Finishing 304 Stainless Steel with a Linear Grinding Machine

Using a handheld tool to finish installed parts

The standard commercial finish for 304 stainless steel looks dull and flat when viewed alongside polished stainless steel. A pharmaceutical manufacturing facility noticed this after ordering 65 stainless steel electrical enclosures.

Initially, the company had accepted the normal "unfinished" look of the 304 enclosures, but when they were viewed alongside polished stainless vessels, piping and equipment, this commercial finish contrasted sharply. Though functional, the 304 stainless was aesthetically incompatible.

In addition, it was discovered that all welds on the enclosures needed to be ground flat so they would not retain bacteria when the facility was routinely steam cleaned.

After consulting with the fabricator making the electrical enclosures, a 180-grain (brushed) finish was agreed upon for the welded boxes already delivered and those yet to be manufactured, and all welds were to be ground flat.

The Initial Attempt

To achieve the desired effect, an initial attempt was made using an orbital (disk-type) polisher to grind down the weld seams, and hand finishing was used on the boxes' surfaces to the grained effect.

The disk-type polisher was the logical first choice for the fabricator because it was on hand and is used in the shop for grinding down welds and other applications in which the surface finish is immaterial. Also, a handheld tool was desirable for use on the boxes already installed.

Two problems became immediately apparent in this procedure; the circular patterns left by the disk sander could not be completely removed by the hand polishing; and the hand finishing being performed at the fabricator's shop and company's facility was labor-intensive, time consuming and costly.

One method for achieving the specified finish on the metal would be to use a floor-mounted, belt-type sander/polisher. The type of belt used determines the finish. These machines are widely used for polishing sheets of metal and any object which has flat surfaces. The drawbacks for these machines in this instance are that the metal must be physically passed over the belt, and the metal must be configured so that all the surfaces to be polished will contact the belt.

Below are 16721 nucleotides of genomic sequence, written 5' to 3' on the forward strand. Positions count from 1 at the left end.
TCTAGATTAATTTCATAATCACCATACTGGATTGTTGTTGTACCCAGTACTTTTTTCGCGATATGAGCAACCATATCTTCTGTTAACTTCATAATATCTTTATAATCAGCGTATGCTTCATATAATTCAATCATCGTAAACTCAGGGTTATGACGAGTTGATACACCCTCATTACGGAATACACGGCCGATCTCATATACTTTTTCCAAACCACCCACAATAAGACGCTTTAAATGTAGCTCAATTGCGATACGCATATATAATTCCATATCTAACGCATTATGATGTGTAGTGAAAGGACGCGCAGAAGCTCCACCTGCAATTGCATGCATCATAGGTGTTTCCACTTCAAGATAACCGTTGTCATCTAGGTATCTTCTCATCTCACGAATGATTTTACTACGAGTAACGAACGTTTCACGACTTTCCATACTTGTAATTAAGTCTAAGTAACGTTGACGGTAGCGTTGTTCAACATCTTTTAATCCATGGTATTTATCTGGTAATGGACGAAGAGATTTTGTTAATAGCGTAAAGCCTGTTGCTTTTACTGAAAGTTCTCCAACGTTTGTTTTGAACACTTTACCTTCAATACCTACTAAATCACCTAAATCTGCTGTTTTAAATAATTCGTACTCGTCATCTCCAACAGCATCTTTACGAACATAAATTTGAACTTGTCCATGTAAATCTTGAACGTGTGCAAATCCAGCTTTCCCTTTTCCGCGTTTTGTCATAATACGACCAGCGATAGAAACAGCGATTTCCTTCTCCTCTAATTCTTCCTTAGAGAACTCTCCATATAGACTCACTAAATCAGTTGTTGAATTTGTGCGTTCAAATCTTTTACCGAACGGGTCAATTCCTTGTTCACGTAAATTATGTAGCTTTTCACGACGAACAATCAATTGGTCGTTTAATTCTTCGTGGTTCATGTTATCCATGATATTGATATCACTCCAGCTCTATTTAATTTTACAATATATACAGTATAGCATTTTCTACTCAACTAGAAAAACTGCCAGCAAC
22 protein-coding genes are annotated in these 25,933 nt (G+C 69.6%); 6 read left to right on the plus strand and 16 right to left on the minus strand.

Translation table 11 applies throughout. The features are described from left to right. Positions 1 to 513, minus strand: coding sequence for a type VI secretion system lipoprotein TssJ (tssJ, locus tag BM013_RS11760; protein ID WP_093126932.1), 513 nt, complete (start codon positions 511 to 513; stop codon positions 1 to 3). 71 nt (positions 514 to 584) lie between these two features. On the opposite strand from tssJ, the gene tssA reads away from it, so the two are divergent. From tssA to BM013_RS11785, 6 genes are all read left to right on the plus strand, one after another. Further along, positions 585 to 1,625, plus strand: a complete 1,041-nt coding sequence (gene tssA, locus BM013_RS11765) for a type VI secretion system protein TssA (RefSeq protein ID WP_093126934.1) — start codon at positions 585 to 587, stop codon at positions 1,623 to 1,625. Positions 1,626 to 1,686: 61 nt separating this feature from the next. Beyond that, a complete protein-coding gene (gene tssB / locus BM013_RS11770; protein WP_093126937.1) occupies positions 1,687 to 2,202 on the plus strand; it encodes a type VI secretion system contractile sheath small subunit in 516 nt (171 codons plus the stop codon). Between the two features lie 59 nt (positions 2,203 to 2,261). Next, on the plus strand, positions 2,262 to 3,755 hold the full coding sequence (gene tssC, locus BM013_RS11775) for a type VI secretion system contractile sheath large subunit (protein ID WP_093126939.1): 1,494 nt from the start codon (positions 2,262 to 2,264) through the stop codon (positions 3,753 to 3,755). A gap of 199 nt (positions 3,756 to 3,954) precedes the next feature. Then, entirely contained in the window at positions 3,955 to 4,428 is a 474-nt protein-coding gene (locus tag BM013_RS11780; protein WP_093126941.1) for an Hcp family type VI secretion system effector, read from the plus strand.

In this case, the exposed sides of the box, or cabinets, had different planes or shapes, so it would be very difficult to polish any side with a floor-mounted polisher. Also, as a practical matter, the boxes were generally more than 100 pounds each, so it would have been difficult for any shop worker to position and hold them against the belt. The fabricator would have relatively few opportunities to use a floor machine in other projects, so it was difficult to justify the cost of a floor-mounted grinder. Obviously, a floor mounted machine could not be used on the boxes already installed.

The Finisher

Finally, the fabricator chose an electric, handheld surface finisher that uses cylindrical enclosures. The tool was chosen for its ability to apply even pressure to the workpiece, and it could be used on the enclosures already installed.

One of the major drawbacks of the disk grinder was that it did not press evenly across its contact area, creating marks in the metal. Removable nylon roller guides on the front and back of the finishing tool helped the operator maintain an even pressure as it moved across the workpiece to provide a uniform finish.

The handheld tool could also be used on the installed enclosures. The offset of the cylindrical wheel permitted the operator to grain or finish surfaces up to the abutting walls. The tool used an 80/100 grit sanding/polishing flap wheel to produce a finish corresponding to the grain standard 80. The finishing tool was also used by the fabricator to flatten the weld seams.


It is unlikely that the cylindrical grinder/polisher will put disk grinder/polishers on the shelf of or take the place of floor-mounted grinder/polishers. In this instance, the handheld cylindrical grinder provided the type of finish needed and the portability for off-site use.